6 Job Search Mistakes
Looking for a job can be a challenging experience for anyone, regardless of how much experience they have . As a result of feeling like you’re on an emotional roller coaster, even the most savvy job seekers can get tripped up. Here are 6 common job search mistakes that may be hindering your progress…and how to avoid them.
1) RELYING TOO HEAVILY ON ONE SEARCH METHOD
Whether it’s relying solely on online job postings or depending on friends and word of mouth to find opportunities, job seekers often miss out if they utilize only one search method. Most experts agree that job seekers will find more connections that will lead to opportunities if they use a multi-pronged approach. So if you’ve never attended a job fair, now is the time to find one in your area. If you aren’t very social and tend to spend most of your job search behind your computer, now is the time to get out to a networking event and start talking to everyone you can to keep communication skills sharp. If you find you rely mostly on friends and word of mouth, you may want to spend more time researching trends and opportunities in your industry. In this day and age there are so many resources at job seeker’s fingertips. Some examples are to use a combination of job boards, networking, phone calls, and face-to-face meetings to maximize your search potential.
2) KEEPNG YOUR SEARCH A SECRET
One of the worst things a job seeker can do is to keep his or her search confidential. The old saying “People get jobs from people” is true. Tell everyone you know that you are currently looking for work. Friends, family, and former classmates and colleagues can be a great resource and even if their companies aren’t hiring, they are likely to know somebody who can help. Additionally, reconnect with your alma mater and utilize their career development department for guidance. Most colleges can even help you tweak your resume or set up mock interviews to prepare you for the real thing. You may even want to consider getting a job search buddy – a friend who is also looking for work. You can keep each other accountable and support each other when the other is feeling discouraged or burned out. Asking for help in your job search will prevent you from missing out on some obvious opportunities that may be right in front of you.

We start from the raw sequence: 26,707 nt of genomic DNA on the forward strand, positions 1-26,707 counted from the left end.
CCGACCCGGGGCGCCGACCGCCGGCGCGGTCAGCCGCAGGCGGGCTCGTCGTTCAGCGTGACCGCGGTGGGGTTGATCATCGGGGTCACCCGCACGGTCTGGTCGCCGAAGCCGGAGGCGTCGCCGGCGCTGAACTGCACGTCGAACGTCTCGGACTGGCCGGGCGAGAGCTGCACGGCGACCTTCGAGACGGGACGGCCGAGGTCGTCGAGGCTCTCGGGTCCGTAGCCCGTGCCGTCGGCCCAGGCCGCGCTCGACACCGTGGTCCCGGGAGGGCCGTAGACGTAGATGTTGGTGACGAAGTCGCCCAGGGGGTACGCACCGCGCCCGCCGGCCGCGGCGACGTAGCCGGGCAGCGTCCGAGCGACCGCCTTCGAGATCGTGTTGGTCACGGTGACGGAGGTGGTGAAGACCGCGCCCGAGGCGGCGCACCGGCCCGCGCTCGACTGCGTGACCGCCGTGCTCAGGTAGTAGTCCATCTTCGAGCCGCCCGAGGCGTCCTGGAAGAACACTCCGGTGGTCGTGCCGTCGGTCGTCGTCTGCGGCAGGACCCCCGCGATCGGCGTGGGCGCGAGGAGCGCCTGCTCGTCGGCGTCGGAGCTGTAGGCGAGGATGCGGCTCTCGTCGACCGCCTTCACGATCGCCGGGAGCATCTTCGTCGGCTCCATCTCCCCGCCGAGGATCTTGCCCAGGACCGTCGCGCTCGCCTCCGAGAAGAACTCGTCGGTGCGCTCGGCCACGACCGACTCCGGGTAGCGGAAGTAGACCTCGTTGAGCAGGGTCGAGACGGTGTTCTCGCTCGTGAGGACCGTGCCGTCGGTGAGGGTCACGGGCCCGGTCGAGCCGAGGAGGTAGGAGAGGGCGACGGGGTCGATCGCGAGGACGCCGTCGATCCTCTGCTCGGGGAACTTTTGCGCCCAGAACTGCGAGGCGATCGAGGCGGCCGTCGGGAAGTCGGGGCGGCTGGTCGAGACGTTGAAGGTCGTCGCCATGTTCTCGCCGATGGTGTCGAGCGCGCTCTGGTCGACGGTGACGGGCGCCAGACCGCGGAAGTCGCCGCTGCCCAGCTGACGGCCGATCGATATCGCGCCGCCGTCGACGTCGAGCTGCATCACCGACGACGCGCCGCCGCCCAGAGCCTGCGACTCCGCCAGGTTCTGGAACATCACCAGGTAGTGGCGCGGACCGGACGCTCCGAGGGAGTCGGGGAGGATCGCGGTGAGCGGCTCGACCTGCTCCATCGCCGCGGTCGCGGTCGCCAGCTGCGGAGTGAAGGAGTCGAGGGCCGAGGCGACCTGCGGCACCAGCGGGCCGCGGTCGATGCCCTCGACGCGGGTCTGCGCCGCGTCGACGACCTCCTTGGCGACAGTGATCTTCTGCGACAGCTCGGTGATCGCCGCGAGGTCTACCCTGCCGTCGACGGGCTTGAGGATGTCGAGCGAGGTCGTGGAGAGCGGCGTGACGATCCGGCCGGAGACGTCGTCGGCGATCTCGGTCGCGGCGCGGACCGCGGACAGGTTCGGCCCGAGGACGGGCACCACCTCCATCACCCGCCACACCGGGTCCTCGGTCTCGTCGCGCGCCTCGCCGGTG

3) NOT BEING AWARE OF YOUR SOCIAL MEDIA PRESENCE
Not getting called in for an interview? You might want to take a look at what your social media presence says about you. We live in a world where employers do not hesitate to search for applicants’ social media profiles. Finding inappropriate posts and photos on Facebook or Twitter can discourage some from calling you in for an interview. In some instances, an employer may even secretly “friend” an applicant to gain access to their wall and comments on postings. A good suggestion is to tighten the privacy settings on your social media accounts during your job search to avoid issues like that all together. Better yet, do not post anything on your social media pages that you would not want a future co-worker or boss to see. In addition to social media, it is important that the email address from which you are conducting all job related correspondence is straightforward and professional. A safe suggestion is to use the “first name” . “last name” email format.
4) POOR TIME MANAGEMENT
The “Catch 22” of job seeking is that looking for a job is, in and of itself, a full-time job. Research shows that almost 44% of job seekers spend less than three hours per day on their search. However, it is also proven time and time again that those who spend the most time searching, find jobs the quickest. Your job search must be a priority. Set daily goals and keep track of your progress to stay focused. Set a schedule for the week and keep track of how many resumes you’ve sent out and interviews you’ve scheduled.
5) LETTING REJECTION GET YOU DOWN
The job search can be a grueling process and it is easy to let a day with no forward motion or worse, a day with rejection, sap your confidence. Stay positive and motivated. Make a to-do list. Reward yourself when you make progress. When you find yourself having doubts about your abilities or experience, remember all the qualities you have that will make you an asset to an employer. Contact your job search buddy to share ideas or get in touch with a friend for support. And remember, while you are searching for a job, to take good care of yourself, eat right, get enough sleep, and try seeing the job search as an exciting challenge that will ultimately help you learn and grow as a person.
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